Junk Science and the American Criminal Justice System

After attending this presentation, attendees will have gained insight from an insider's perspective into the heart of a broken American criminal justice system where junk science is just one piece in maintaining the status quo, including insight from the author's recently released, award-winning book, Junk Science and the American Criminal Justice System.

Luncheon Session 3 | LS3

  • Pre-Registration Required–$80

Junk Science and the American Criminal Justice System: An Inside Perspective

Friday, February 17, 2023 | 12:00 PM – 1:30 PM | CE Hours: 1.0

Impact Statement

This presentation will impact the forensic science community by demonstrating the perspective of the premier junk science wrongful conviction investigative and litigation organization — the Innocence Project — that ushered forensics through a time that saw statements such as "one-in-a-million chance" as acceptable science into in a new era of reliability, validation, and, most of all, the accountability we expect to see today.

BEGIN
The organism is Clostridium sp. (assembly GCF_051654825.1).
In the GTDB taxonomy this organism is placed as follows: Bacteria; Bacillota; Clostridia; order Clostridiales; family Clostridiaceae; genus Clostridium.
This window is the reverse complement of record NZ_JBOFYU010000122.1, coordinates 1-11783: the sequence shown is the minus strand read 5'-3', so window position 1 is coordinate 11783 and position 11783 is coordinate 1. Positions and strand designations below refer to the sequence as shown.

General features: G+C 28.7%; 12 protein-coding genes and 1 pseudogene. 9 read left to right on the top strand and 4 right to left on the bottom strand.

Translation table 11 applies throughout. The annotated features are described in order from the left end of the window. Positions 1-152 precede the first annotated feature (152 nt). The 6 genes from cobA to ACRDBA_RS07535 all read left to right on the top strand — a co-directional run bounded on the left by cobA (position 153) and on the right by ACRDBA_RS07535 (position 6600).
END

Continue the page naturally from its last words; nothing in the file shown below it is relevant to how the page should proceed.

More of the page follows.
Program Description

In 2012, the Innocence Project began searching for prisoners convicted by junk science, and three men, each convicted of capital murder, became the author's clients. In his book, Junk Science and the American Criminal Justice System, the author chronicles his fight to overturn their wrongful convictions and end the use of the bad science that destroyed these men's lives. The quest took many turns and the story weaves together courtroom battles over faulty forensics from Mississippi to Texas to New York City and beyond. The book describes a journey into the heart of a broken, racist system of justice and the role forensic science plays in maintaining that broken system.

In addition to some of the interesting case studies demonstrated in the book, the author's career documents the slow but steady evolution of the field of forensics as a whole and the difficult challenges and barriers that the Innocence Project, lawyers, judges, other stakeholders, and forensic scientists themselves have faced in evolving and moving forward from duplicitous times.

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